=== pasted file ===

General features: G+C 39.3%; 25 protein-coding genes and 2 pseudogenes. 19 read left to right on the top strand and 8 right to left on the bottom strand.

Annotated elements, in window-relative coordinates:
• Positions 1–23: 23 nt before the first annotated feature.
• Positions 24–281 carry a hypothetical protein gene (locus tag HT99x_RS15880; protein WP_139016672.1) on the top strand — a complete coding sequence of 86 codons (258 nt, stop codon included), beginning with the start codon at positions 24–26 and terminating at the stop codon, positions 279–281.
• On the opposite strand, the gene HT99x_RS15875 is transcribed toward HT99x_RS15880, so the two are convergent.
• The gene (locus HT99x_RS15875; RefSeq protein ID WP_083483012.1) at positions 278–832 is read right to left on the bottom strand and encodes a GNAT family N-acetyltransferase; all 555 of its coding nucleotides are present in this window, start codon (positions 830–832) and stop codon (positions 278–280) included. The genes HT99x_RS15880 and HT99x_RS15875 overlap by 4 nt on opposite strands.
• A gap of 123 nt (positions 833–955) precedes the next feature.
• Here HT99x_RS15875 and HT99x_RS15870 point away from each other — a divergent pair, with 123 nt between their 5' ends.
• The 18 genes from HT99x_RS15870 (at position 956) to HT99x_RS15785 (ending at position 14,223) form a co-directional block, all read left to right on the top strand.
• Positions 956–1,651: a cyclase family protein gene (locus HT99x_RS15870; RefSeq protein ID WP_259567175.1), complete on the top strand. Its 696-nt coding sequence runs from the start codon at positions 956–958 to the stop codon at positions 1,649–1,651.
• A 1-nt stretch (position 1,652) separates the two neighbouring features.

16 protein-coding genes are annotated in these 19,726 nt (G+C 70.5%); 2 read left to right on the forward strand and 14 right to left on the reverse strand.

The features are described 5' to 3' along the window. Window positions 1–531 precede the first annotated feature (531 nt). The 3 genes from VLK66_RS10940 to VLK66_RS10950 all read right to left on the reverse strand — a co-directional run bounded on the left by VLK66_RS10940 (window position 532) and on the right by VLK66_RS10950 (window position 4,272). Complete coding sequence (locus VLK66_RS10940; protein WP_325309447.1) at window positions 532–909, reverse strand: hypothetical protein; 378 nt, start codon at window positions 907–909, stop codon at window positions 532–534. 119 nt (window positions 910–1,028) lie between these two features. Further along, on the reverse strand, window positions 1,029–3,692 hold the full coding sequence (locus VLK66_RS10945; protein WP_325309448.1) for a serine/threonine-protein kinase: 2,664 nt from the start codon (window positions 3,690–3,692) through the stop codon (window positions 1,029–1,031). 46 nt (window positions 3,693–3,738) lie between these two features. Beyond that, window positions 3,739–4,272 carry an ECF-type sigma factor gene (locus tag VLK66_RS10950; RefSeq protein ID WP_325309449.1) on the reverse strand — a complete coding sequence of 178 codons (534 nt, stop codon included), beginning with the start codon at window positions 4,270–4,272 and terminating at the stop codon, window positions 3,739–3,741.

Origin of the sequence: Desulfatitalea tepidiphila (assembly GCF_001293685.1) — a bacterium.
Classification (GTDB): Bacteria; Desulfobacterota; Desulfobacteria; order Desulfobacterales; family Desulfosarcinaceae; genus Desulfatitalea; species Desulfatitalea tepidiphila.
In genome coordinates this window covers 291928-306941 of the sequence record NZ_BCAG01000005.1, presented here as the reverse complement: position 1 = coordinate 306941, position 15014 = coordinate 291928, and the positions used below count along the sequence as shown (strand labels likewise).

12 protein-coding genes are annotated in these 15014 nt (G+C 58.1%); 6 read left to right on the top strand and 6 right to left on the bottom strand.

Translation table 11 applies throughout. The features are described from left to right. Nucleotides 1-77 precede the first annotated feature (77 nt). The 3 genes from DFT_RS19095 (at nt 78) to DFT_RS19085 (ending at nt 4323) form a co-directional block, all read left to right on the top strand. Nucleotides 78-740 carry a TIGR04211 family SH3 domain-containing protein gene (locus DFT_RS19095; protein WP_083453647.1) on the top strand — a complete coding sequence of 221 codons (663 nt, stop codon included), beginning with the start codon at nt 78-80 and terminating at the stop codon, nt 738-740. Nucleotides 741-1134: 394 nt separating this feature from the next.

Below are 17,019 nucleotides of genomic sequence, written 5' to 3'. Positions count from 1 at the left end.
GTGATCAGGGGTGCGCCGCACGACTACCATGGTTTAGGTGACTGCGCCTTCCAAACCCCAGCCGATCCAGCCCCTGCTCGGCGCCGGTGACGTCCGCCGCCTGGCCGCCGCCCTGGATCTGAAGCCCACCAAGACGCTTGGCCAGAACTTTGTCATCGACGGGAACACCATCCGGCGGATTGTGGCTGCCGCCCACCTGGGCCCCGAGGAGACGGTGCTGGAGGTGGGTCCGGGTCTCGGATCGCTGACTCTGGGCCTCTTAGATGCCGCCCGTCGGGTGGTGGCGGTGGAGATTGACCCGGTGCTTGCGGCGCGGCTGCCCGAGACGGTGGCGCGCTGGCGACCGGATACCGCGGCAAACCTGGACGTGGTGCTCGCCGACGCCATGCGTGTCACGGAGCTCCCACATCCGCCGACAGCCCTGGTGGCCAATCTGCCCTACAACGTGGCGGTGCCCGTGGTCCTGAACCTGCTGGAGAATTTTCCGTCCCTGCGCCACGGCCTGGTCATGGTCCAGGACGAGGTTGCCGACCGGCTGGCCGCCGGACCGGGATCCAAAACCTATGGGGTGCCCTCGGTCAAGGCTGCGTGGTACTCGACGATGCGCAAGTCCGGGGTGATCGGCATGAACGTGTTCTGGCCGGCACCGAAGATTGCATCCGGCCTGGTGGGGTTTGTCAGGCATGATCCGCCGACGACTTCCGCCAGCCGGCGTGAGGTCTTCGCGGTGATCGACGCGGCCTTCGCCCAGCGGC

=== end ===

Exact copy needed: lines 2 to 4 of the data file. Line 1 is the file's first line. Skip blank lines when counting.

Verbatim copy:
Annotated elements, in window-relative coordinates:
• Positions 1–23: 23 nt before the first annotated feature.
• Positions 24–281 carry a hypothetical protein gene (locus tag HT99x_RS15880; protein WP_139016672.1) on the top strand — a complete coding sequence of 86 codons (258 nt, stop codon included), beginning with the start codon at positions 24–26 and terminating at the stop codon, positions 279–281.